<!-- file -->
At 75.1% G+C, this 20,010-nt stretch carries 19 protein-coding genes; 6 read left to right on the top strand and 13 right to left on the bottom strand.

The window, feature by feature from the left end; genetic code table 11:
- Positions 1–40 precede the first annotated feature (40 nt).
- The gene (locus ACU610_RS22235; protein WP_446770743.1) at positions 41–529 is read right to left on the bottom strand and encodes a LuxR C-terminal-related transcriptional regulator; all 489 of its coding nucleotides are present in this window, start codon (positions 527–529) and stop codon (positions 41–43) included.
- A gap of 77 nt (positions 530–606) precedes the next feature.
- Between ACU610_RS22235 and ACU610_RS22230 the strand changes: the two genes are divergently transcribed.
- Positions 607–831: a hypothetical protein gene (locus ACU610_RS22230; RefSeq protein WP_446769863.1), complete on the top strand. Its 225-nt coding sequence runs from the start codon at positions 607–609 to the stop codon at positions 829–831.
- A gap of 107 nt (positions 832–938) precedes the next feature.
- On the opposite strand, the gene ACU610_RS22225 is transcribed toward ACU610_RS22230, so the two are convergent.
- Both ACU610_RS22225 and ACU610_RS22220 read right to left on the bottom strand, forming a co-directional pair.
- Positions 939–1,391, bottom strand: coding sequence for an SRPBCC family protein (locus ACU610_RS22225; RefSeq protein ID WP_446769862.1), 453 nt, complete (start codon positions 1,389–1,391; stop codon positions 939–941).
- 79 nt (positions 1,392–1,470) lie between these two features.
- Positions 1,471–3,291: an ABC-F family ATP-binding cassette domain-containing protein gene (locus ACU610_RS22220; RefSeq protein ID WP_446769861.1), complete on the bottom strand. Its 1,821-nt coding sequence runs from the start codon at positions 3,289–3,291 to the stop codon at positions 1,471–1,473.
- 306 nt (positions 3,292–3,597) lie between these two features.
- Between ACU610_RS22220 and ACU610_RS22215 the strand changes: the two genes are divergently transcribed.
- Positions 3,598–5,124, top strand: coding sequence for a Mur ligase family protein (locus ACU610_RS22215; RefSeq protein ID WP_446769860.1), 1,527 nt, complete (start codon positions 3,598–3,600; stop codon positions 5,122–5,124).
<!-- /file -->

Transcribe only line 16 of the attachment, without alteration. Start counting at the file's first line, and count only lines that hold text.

- Positions 3,598–5,124, top strand: coding sequence for a Mur ligase family protein (locus ACU610_RS22215; RefSeq protein ID WP_446769860.1), 1,527 nt, complete (start codon positions 3,598–3,600; stop codon positions 5,122–5,124).